Now that it’s finally legal to buy alcohol on Good Friday in Ireland, are we really any happier? Or should we lament losing the charm of having one day of the year where drinking alcohol was a bit of a challenge? The Circular investigates…

As Andy Williams once sang….’It’s the most wonderful time of the year.’

Okay, technically, Andy was singing about Christmas, but let’s ignore that for a second. For many people living in Ireland up until 2018, the opening line of that song could also have been applied to Good Friday, the non-bank holiday Christian day of worship that often became the most accidentally fantastic day of the year for young people all around the country.

Photo Credit: Seiriol Hughes

Why was it so fantastic? Because up until last year, pubs and off-licences were closed on Good Friday by law, meaning that bored young Irish people often had to get creative in order to satisfy their Friday thirst. If we’ve learned anything about young Irish people over the years, it’s that boredom and creativity can be a deadly combination.

Photo Credit: gkong_usa

Banning the sale of alcohol on Good Friday only made people in Ireland want to drink even more. Pubs were never busier than the night of Holy Thursday, as people drank as much as they possibly could under the cloud of impending doom (the clock striking midnight).

Meanwhile as off-licences prepared to close for the night, they were often ransacked by desperate folk determined to stock up on cans and whatever they could get their hands on, as though the following day would likely be their last. Missing the 10pm off-licence closing on Holy Thursday was akin to missing out on the last Turkey left in the supermarket on Christmas Eve.

And in true Irish fashion, while most people would spend the weekend giving out about the inconvenience, many of us secretly enjoyed the novelty of it all. In an increasingly secular Ireland, where even a large number of practising Catholics would be unwilling to part from a pint in honour of their Lord Saviour Jesus Christ, public and commercial pressure eventually told and the ban on alcohol was lifted.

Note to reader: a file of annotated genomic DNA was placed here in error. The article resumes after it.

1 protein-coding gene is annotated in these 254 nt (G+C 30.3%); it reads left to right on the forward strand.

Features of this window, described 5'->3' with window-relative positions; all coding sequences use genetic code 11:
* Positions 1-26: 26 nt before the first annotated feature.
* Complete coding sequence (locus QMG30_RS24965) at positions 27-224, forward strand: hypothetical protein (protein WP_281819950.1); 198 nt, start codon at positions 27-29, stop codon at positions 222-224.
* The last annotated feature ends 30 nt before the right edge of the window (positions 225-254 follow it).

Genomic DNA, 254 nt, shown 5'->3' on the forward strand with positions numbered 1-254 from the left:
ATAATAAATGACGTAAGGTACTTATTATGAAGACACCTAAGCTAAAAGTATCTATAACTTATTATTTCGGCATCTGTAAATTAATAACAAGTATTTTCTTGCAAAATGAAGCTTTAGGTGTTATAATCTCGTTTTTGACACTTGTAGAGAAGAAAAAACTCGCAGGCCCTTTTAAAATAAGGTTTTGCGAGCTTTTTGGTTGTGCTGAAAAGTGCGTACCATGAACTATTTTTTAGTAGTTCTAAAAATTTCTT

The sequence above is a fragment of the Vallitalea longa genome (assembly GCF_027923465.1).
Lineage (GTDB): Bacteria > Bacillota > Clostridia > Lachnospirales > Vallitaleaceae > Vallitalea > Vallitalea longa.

Photo Credit: Mike

Now Good Friday just isn’t as good. Its just a Friday. Okay, some of us get the day off work. But aside from that, there’s nothing special about it. Gone are the halcyon days of having to desperately raid your parents’ drinks cabinet, show up at your friend’s house party with a weird selection of Gin, Whiskey, Malibu and a few cans of Schweppes, and start negotiating drink trades with your mates to get your hands on that elusive can of Heineken you so desperately crave but forgot to buy the day before.

Photo Credit: Glencoe House

No more unexpectedly hilarious house parties fuelled by a random collection of booze and the communal sense of cabin fever. No more late taxis into town to find out if any of the pubs or clubs had opened after midnight. No more ending up in Coppers. Every time. No more running into depressed tourists near Temple Bar having unwittingly booked their weekend visit to coincide with an alcohol ban.

Photo Credit: Hannah Moira

If Dublin City really is losing some of it’s artistic and cultural identity in the transitional age of sky-high rents, vulture funds and soulless commercial building sites, maybe the loss of the unofficial annual ‘gaf session’ represents that gradual erosion of charm. Or just maybe, all this nostalgia is getting the better of us and we’re losing all sense of perspective.

Either way, The Circular would like to hear what you think. So please click on the poll below and put us out of our misery.

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Grandson of Carrie. Adult who likes pro-wrestling.

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